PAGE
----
April 8, 2007

STRUGGLE IS GLORY:


Musica Angelica tackles Bach's 'Passion'
(Mark Swed, March 22, 2007, LA Times)

THREE hours into Bach's miraculous "St. Matthew Passion," after a buildup no amount of treachery, anguish and gore on the silver screen could possibly equal, Jesus dies on the cross. This is a musically minor moment in a work regarded by some as the greatest spiritual document in the canon of Christian art. "And he passed away" ("und verschied"), a narrator sings in matter-of-fact recitative.

Shortly after that comes a bass aria of surpassingly sweet beauty. The text speaks of bounteous love and peace and rest, a hard day's intoxicatingly soft night. For all its Christian symbolism, Bach's score here seems quasi-Buddhist. Life is suffering. Death is the end of struggle.

That was certainly the message that came through Tuesday night at First United Methodist Church in Pasadena, where "St. Matthew" became a battle of the bands, Baroque style. The forces were Musica Angelica and Orchester Wiener Akademie. The former is Los Angeles' period instrument ensemble. The latter is a Baroque group from Vienna. Martin Haselb-ck directs both.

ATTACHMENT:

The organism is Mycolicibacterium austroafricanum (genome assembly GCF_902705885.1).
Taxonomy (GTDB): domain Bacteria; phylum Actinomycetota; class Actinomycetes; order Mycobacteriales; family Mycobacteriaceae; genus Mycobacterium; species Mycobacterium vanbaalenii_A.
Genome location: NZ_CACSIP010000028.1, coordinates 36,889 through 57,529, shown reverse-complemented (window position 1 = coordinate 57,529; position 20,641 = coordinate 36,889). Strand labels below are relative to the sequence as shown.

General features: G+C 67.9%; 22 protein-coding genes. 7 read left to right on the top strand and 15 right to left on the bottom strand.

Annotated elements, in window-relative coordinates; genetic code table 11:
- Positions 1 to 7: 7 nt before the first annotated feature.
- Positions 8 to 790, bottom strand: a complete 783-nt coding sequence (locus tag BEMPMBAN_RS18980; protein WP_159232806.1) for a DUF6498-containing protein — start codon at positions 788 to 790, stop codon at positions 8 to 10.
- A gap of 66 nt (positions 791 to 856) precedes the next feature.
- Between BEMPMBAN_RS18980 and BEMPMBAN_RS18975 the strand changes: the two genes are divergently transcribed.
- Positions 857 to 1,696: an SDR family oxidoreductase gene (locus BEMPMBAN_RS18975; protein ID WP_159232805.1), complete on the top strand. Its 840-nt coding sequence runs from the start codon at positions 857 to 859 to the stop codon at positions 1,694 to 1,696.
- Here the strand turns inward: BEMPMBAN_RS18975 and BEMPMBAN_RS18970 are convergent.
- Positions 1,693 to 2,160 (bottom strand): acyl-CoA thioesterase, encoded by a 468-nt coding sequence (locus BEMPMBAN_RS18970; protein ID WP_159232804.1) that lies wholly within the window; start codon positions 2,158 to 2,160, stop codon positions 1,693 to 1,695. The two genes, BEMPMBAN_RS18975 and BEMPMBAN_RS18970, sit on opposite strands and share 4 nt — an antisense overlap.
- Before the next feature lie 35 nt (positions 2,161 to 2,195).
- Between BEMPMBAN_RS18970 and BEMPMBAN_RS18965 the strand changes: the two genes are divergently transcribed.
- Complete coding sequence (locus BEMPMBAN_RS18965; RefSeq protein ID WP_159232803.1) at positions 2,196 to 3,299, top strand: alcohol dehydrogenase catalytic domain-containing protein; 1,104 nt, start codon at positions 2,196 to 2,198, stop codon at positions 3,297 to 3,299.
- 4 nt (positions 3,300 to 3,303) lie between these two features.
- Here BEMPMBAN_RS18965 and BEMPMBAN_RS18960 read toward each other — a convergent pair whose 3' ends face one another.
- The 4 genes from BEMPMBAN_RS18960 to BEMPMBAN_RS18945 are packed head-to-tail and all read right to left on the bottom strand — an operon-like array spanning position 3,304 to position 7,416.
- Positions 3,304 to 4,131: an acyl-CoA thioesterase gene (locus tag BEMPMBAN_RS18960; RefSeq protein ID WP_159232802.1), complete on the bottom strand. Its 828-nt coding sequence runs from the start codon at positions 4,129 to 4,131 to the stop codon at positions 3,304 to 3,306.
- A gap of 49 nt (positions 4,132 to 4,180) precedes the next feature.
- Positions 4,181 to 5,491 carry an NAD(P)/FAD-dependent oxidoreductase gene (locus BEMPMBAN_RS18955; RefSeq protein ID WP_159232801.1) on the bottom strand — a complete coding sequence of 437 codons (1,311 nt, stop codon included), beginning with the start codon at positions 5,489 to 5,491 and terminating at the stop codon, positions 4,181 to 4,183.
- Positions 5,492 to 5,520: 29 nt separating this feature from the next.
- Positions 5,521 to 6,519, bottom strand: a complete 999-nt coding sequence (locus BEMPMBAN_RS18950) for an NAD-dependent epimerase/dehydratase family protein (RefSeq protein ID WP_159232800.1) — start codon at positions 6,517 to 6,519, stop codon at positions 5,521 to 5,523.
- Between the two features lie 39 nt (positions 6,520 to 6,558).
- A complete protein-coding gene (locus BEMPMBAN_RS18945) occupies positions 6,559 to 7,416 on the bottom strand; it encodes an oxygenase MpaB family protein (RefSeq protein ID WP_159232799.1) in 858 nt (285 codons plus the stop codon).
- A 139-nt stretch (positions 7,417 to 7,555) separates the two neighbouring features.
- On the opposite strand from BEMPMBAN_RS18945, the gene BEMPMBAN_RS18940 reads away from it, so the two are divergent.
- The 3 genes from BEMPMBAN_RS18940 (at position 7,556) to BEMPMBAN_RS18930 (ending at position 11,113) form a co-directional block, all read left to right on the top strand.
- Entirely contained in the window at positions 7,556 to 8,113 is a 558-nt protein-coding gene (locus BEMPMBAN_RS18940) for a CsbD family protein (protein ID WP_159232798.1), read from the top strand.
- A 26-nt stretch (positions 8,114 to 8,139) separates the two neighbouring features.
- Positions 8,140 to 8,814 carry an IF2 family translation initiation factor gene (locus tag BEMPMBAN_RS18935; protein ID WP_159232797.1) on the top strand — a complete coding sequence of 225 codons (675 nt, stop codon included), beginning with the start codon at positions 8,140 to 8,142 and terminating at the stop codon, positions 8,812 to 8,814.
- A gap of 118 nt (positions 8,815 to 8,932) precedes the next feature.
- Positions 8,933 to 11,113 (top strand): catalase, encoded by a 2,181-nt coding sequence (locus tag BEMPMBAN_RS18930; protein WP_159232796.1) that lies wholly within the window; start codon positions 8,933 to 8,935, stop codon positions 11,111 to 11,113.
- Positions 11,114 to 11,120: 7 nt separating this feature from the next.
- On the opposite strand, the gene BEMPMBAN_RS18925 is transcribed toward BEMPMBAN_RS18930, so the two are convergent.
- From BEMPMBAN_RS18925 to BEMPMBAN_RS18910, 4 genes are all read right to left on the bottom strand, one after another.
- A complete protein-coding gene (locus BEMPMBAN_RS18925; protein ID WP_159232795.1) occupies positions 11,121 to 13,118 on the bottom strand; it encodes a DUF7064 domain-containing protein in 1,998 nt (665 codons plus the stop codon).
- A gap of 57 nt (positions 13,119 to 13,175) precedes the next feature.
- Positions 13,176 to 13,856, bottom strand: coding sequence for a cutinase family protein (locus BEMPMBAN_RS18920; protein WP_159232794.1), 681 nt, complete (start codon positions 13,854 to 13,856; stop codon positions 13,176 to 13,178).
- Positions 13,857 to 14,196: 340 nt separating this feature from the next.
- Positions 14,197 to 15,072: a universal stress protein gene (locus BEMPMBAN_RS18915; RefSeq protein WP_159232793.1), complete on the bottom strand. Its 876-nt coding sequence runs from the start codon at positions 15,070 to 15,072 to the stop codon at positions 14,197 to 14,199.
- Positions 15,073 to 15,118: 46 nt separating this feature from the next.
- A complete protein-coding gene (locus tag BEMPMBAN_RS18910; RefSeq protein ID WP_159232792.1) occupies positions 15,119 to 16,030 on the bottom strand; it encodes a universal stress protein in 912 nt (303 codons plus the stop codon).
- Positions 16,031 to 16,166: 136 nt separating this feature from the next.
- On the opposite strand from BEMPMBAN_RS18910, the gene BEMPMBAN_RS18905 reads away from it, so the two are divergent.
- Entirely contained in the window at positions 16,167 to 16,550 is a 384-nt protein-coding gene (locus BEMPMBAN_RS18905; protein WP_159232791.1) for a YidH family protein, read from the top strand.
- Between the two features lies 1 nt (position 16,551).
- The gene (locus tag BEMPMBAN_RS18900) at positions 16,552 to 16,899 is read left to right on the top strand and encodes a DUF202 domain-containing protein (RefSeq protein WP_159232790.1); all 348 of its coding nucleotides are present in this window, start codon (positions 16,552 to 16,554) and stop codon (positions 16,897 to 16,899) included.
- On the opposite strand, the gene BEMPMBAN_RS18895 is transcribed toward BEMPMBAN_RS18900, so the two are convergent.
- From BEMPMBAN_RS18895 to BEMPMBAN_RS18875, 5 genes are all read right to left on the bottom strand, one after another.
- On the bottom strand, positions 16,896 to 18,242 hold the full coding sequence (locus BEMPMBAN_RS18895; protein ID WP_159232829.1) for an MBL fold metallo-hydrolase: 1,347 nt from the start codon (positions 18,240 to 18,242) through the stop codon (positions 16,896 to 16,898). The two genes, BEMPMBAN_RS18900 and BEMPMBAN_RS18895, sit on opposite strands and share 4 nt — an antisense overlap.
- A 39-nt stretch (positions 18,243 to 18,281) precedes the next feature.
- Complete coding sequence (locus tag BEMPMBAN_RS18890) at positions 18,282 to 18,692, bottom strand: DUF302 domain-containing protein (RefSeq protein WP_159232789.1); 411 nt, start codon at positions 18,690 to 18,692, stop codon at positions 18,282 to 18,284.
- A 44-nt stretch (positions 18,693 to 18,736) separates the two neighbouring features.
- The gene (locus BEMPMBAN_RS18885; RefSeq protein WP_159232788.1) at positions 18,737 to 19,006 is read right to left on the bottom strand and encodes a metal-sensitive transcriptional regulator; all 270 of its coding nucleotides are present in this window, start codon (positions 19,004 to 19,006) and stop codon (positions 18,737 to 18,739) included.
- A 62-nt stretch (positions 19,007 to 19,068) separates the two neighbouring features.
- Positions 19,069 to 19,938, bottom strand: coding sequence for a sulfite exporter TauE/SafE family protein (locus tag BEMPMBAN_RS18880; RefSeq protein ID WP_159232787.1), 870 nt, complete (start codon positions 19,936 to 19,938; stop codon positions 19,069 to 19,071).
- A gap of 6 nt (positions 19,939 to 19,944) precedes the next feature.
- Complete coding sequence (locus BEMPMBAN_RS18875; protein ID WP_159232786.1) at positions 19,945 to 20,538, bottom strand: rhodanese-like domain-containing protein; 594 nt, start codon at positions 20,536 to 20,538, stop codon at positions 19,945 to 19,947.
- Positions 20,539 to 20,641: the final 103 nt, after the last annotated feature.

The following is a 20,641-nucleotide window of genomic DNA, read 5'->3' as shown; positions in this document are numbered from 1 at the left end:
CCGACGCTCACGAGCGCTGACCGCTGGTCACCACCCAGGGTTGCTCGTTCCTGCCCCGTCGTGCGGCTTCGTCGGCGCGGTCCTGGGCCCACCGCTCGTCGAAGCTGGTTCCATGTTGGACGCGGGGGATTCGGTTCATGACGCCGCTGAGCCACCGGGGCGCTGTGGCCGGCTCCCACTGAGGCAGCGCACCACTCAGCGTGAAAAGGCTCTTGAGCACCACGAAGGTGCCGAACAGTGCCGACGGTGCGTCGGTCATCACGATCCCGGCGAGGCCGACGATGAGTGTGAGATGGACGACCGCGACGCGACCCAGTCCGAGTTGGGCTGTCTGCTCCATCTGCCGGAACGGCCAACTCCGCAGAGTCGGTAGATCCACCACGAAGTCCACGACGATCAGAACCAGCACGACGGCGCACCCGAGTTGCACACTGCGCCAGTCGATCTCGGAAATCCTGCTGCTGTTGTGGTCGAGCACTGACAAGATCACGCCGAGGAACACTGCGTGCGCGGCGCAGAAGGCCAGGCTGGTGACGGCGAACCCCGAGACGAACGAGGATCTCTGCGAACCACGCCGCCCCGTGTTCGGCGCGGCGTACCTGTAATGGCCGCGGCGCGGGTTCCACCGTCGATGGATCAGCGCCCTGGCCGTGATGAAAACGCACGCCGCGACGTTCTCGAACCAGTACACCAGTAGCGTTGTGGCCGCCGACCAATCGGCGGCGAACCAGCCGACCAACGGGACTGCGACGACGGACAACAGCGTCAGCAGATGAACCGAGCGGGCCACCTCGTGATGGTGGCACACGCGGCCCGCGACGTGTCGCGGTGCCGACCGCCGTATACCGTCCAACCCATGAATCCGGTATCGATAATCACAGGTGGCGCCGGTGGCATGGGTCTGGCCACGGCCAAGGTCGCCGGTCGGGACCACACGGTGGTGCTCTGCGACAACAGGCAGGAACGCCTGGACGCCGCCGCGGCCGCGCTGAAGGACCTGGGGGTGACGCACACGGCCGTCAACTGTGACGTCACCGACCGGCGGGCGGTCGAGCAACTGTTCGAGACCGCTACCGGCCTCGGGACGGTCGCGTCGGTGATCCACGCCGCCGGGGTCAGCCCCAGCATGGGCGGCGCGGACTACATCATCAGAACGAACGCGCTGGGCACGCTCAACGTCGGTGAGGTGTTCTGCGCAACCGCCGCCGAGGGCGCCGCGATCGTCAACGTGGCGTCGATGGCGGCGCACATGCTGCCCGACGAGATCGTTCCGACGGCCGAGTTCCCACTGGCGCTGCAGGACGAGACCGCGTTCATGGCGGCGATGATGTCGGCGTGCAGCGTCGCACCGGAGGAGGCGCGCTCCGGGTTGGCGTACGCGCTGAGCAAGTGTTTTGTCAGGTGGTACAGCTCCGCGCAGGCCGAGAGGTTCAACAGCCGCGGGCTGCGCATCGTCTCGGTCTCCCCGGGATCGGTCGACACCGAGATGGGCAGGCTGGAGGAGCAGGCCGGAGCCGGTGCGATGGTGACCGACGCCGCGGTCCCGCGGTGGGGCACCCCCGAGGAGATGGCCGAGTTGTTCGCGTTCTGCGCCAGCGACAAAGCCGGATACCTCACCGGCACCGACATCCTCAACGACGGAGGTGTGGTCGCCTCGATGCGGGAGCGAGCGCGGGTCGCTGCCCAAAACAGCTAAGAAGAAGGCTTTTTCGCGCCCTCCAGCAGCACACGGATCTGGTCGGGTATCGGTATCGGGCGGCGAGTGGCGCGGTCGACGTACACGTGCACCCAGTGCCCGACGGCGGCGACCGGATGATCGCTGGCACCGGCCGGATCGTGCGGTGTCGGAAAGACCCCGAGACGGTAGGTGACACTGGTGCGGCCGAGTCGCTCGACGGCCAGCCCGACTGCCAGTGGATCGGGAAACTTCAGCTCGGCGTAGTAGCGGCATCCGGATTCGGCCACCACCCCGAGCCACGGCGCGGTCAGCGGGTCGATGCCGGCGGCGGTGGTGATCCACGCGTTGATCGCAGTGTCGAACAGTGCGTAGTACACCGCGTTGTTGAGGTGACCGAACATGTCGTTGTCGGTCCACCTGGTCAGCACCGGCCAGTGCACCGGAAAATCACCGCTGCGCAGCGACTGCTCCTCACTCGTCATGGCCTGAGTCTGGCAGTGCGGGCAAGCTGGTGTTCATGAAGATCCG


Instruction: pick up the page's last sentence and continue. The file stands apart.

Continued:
The two groups are presenting the Passion on a tour that began in Mexico City last week and is to wend its way to Europe via Savannah, Ga., and New York City. The soloists will be mostly the same, the choruses different. The orchestras take turns accompanying arias and come together for the big choruses.

Bach built the competition into the score, since the chorus is often divided antiphonally for dramatic effect. Nor is it unseemly to think of Bach as competitive. He had to compete for jobs. He asked for athletic virtuosity from his performers. He expected his listeners to be trained in mental gymnastics, what with his mind-boggling counterpoint and extraordinary harmonic and rhythmic invention. Struggle in Bach is always glory.

Posted by Orrin Judd at April 8, 2007 6:00 AM
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